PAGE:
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Online ISSN: 1860-7187
January 16, 2011
VIP: Revealing Atropisomer Axial Chirality in Drug Discovery
Steven R. LaPlante,* Paul J. Edwards, Lee D. Fader, Araz Jakalian, and Oliver Hucke*
Chirality plays a major role in biomolecular interactions, and attention to chirality is particularly important in drug discovery, as separate enantiomers of a given compound can elicit vastly different effects.
In their Full Paper, Steven LaPlante, Oliver Hucke, and fellow researchers at Boehringer Ingelheim in Laval, Quebec (Canada) highlight the importance of an often overlooked source of chirality: atropisomerism. Atropisomers are enantiomers or diastereoisomers that, by slow axial rotation, can interconvert thermally, but for which the half-life of interconversion is 1000 seconds or more, thus allowing analytical separation.
In their effort to create a method by which atropisomerism can be predicted, LaPlante and colleagues chose a set of test compounds representing a wide range of rotational energy barriers and corresponding interconversion half-lives (0.002 seconds to more than ten years). Rotation about the sterically hindered axial bond of interest was simulated in 24 consecutive steps by using quantum mechanical calculations. A torsion profile was then obtained by plotting the 24 resulting energy values against the dihedral angle. From these torsion profiles, the lowest energy barrier permitting interconversion between the geometric isomers was determined for each compound in the validation set. Good correlations were observed between the calculated energy barriers and published data, suggesting that this method is well suited for estimating the barriers to rotation of sterically hindered single bonds and thus for evaluating the likelihood of forming atropisomers.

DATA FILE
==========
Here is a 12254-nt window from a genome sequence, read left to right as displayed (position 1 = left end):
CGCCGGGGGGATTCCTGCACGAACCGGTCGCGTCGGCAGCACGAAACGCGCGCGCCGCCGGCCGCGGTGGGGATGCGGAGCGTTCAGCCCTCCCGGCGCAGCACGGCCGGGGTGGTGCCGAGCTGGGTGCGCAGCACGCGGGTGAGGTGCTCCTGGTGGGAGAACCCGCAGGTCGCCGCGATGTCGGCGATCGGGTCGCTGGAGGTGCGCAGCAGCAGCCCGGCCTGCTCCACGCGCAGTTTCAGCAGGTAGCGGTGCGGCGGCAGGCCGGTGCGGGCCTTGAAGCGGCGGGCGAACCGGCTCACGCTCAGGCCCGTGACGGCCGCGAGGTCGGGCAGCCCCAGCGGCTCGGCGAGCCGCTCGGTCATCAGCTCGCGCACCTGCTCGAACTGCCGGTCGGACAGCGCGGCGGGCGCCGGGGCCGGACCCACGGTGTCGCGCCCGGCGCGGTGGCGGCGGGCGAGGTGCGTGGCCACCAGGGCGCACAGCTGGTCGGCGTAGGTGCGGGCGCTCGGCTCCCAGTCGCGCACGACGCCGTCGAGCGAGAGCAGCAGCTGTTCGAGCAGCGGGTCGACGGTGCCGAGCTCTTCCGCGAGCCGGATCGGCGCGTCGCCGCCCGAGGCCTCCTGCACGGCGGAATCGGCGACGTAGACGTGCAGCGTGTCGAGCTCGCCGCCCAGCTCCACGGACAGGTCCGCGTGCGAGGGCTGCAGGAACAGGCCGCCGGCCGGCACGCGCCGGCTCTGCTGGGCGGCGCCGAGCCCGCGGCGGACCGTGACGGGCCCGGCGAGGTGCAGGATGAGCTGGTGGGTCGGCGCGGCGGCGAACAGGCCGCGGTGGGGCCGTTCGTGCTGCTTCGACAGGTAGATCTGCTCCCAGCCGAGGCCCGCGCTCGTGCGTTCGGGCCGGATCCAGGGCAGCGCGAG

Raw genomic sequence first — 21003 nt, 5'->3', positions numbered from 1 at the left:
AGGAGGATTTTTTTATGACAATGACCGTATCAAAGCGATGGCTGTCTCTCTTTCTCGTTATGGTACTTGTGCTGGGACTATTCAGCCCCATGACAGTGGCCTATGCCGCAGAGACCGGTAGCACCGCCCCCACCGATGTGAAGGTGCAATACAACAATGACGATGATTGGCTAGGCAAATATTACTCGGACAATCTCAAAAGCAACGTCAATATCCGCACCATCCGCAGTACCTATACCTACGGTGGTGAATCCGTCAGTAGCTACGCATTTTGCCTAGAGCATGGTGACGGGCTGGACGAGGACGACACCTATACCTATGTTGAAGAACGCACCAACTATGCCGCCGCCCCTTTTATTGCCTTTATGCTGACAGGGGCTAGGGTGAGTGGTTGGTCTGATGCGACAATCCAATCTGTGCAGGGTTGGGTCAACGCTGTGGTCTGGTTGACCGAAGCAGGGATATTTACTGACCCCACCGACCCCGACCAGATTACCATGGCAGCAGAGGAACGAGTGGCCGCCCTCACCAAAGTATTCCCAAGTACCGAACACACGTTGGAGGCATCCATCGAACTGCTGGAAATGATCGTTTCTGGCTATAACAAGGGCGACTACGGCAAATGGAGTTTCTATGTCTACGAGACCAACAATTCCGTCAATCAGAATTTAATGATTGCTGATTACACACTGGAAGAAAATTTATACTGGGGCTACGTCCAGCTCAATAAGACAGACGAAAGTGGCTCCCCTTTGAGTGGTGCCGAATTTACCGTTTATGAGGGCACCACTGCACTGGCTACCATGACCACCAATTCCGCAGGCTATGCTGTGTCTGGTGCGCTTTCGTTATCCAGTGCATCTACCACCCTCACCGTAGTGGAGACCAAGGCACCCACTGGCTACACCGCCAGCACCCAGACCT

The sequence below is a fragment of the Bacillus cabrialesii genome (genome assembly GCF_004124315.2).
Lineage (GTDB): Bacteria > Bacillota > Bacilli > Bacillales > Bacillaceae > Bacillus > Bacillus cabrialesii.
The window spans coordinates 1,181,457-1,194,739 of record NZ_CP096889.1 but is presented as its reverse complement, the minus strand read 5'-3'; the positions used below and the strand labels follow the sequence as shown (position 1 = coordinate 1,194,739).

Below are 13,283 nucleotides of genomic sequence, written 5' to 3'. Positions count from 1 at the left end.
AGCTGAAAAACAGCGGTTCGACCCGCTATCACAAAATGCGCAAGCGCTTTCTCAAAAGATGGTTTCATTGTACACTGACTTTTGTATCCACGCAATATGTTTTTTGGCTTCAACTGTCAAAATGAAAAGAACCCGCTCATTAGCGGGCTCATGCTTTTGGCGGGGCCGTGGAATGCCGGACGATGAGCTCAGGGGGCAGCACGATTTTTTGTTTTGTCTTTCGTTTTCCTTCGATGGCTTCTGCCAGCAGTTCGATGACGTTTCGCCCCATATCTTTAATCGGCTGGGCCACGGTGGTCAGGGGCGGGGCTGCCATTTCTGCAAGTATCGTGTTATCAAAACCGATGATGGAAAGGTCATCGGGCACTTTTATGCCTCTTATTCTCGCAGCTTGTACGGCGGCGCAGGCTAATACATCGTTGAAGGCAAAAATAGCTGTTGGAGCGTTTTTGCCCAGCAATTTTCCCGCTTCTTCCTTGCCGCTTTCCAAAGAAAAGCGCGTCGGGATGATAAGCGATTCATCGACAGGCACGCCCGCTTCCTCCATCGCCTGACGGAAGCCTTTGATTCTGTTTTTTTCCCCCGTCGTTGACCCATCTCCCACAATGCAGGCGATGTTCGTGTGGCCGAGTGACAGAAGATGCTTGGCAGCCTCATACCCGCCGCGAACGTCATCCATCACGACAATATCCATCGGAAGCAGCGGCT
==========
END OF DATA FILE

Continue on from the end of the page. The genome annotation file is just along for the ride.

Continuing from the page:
Received November 12, 2010; published online January 5, 2011, DOI: 10.1002/cmdc.201000485.